Now more information is leaking out about that five-councillor walkout

By Gerry Barker

April 25, 2016

Tonight is the night when the Integrity Commissioner will attempt to discover who leaked the reason for the January 25 walkout by five councillors to a local blogger, (not GuelphSpeaks).

There is a new element in the coup that deposed the former board of directors of the Guelph Municipal Holdings Inc. It turned out to be a messy dumping of the board and an investigation into finances. It was carried out in closed session. The code of conduct rules prevent any councillor from revealing what was discussed for fear of being sanctioned by the Integrity Commissioner and the council. The secret discussion was to drill down to what this operation has cost the taxpayers.

My informant says the costs will dwarf the $2.6 million, lost by the waste management group.

GS will never reveal the source but it came from someone who was there the night the walkout occurred. Under the Farbridge imposed rules of procedure, no person attending can disclose details of what occurred that January 25th night.

But the administration will say the details weren’t in the public interest. Translation it was none of the public’s business. Wrong, who are they protecting?

In March 2015, following a closed session of council, excessive increases were awardied to the three top senior managers. That was in the public’s interest but was withheld until a year later by the rule of confidentiality.

Maybe it was the bananas

Not even the Integrity Commissioner can advise council on this issue. Because he is bound by the same procedural rules as you and me, and the participants in closed session. It’s comparable to: Monkey attends, monkey listens, and monkey walks out because it didn’t like the outcome of the discussion, (or the bananas). And monkey’s lips are sealed.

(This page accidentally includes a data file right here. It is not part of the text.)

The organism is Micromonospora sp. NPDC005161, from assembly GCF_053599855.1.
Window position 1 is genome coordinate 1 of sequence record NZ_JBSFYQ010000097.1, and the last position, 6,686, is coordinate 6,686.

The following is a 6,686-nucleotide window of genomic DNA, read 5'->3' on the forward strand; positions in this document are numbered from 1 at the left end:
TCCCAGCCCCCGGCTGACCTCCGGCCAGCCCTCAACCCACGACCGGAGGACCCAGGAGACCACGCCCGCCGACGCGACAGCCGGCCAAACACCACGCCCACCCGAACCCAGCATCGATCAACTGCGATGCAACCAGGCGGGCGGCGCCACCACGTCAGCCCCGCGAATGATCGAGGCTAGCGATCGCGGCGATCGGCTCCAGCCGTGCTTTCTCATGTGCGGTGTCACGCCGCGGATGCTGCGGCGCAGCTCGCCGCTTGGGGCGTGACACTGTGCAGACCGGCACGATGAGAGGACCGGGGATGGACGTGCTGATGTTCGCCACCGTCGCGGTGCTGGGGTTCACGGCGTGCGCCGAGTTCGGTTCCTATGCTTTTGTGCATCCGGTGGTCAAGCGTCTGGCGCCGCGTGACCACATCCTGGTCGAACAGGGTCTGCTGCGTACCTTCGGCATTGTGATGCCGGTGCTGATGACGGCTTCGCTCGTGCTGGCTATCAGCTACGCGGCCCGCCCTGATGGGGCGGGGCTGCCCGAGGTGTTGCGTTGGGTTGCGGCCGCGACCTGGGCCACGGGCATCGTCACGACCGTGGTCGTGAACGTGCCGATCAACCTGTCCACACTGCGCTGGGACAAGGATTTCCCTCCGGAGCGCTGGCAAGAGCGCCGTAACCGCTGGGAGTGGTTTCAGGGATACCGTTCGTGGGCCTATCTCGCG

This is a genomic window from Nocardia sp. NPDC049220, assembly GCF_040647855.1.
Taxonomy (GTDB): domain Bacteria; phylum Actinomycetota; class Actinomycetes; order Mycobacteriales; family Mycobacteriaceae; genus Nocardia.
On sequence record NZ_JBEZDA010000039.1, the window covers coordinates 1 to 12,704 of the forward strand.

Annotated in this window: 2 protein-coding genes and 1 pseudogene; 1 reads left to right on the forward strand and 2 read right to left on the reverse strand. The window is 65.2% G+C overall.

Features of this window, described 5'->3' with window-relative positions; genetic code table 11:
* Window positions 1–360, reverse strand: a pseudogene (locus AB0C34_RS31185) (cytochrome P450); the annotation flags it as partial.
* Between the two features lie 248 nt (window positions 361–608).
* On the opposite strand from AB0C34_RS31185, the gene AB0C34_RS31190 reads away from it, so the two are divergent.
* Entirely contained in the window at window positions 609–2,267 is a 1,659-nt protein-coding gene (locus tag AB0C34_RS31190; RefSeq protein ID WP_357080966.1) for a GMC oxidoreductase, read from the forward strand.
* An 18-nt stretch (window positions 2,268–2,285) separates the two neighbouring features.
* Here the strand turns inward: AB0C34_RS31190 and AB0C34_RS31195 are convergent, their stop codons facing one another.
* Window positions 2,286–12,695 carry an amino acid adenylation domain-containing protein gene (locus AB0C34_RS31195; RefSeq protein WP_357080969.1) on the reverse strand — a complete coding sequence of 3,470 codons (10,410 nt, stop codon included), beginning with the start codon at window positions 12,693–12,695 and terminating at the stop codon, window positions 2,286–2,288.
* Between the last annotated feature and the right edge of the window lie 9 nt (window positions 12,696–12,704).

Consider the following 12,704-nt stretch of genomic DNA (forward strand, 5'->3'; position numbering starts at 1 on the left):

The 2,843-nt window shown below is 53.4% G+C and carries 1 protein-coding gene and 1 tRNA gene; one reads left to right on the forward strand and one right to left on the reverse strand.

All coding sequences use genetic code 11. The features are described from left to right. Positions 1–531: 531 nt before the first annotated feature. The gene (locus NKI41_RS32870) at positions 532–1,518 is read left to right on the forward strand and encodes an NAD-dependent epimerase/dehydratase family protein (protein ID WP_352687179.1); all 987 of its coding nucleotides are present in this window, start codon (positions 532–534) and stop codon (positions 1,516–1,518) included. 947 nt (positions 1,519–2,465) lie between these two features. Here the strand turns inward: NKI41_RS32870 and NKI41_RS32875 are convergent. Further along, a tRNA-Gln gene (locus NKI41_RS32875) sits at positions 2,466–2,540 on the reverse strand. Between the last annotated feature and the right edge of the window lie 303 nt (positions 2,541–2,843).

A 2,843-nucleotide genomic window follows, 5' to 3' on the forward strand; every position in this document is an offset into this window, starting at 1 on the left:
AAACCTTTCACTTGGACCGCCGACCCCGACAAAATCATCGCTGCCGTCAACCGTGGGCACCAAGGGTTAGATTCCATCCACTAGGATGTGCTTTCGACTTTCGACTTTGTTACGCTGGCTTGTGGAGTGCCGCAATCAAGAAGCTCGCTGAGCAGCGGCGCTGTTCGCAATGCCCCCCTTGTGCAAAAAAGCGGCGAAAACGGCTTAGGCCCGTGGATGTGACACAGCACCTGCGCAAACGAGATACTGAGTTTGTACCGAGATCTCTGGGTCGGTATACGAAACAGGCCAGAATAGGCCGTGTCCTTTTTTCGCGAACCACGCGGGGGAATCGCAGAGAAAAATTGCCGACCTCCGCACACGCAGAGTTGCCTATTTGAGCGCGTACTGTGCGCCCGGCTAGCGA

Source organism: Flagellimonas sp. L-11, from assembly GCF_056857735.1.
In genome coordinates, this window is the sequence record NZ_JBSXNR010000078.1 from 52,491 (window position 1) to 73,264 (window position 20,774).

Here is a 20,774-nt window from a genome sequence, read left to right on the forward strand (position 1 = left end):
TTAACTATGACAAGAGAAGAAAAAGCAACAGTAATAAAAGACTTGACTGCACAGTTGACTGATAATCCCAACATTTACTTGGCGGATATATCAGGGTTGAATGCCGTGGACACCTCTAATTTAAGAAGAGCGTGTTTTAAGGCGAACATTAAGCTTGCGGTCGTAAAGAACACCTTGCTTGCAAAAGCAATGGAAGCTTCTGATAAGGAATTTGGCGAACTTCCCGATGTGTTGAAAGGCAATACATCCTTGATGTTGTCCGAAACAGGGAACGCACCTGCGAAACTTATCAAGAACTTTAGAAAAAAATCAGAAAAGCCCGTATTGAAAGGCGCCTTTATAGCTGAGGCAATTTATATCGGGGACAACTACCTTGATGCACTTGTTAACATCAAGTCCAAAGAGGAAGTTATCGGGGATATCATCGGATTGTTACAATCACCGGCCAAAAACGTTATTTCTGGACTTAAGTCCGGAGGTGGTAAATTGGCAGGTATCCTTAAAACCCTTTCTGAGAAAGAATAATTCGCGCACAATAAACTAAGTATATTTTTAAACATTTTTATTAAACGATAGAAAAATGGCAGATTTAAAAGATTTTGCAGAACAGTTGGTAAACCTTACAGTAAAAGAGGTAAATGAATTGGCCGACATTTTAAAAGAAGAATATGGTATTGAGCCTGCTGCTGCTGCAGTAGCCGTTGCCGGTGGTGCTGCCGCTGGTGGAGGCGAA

Well not quite. One of the Councillors who walked out, Coun. Phil Allt wrote in an email that “protecting the integrity of the corporation and staff,” prompted the move.

But in my opinion, that explanation is a breach of the closed session rules of confidentiality. The statement was political but he broke the rules. Tell me, when did dysfunctional politics replace political common sense?

The operations of this administration are to deceive, and cover-up their incompetence revealed in management mistakes. They are driven by an ideological detraction, developed by a group of NDP big brothers who direct, they think, the way we should live.

The 128,000 citizens of this city have been lulled into complacency. It hangs like a cloud of lassitude enveloping our city in which we have lost control. It is an existential surrender of our rights. It’s about as close as most of will ever get to a dictatorship by a small group that has been ordained with absolute power. And, they know how to use it.

I don’t have to tell you about our soaring taxes and user fees. I don’t have to repeat the millions of dollars of your money that has been wasted on social experiments or unnecessary environmental projects.

We are blanketed by a hardcore group of individuals who make policy mistakes and refuse to admit failure.